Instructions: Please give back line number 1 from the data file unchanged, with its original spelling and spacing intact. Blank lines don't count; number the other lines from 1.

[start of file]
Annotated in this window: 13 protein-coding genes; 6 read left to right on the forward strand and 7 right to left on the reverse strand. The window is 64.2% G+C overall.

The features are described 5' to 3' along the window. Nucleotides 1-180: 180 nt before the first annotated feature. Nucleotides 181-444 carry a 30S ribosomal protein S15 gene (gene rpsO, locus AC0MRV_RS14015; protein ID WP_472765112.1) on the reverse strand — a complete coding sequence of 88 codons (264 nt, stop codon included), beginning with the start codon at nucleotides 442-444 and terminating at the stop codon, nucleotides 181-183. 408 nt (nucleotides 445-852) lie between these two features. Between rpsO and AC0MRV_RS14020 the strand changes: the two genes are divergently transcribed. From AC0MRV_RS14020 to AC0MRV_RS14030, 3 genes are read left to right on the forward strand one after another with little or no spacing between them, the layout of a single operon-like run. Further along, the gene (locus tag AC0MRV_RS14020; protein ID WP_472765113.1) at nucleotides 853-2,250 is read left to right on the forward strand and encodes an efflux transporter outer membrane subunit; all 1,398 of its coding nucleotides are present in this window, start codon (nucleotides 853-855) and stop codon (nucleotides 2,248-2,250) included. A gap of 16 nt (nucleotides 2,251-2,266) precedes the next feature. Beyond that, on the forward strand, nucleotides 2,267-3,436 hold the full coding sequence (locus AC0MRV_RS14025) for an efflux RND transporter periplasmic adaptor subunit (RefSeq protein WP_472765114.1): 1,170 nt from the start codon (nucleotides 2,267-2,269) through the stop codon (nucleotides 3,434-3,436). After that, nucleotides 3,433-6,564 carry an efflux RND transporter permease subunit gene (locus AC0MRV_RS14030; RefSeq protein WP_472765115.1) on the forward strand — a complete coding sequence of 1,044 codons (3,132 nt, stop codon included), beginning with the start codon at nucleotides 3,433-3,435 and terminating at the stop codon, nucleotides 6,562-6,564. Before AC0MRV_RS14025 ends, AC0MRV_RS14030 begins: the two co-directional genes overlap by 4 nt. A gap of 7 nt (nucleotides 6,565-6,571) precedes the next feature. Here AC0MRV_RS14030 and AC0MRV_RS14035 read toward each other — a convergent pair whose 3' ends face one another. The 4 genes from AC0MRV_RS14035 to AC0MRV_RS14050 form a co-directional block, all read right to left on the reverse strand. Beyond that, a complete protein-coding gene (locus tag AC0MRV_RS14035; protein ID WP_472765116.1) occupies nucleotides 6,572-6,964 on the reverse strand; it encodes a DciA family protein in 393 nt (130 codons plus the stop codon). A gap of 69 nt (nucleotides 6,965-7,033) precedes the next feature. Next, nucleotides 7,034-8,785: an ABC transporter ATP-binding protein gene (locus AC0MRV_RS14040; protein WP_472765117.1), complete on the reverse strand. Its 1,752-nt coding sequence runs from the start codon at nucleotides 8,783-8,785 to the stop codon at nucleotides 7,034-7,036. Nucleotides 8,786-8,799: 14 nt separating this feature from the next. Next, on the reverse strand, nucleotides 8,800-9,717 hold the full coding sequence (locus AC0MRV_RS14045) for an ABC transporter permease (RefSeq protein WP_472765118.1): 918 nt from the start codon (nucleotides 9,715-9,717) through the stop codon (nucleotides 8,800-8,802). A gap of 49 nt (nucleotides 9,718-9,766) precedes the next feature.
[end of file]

Annotated in this window: 13 protein-coding genes; 6 read left to right on the forward strand and 7 right to left on the reverse strand. The window is 64.2% G+C overall.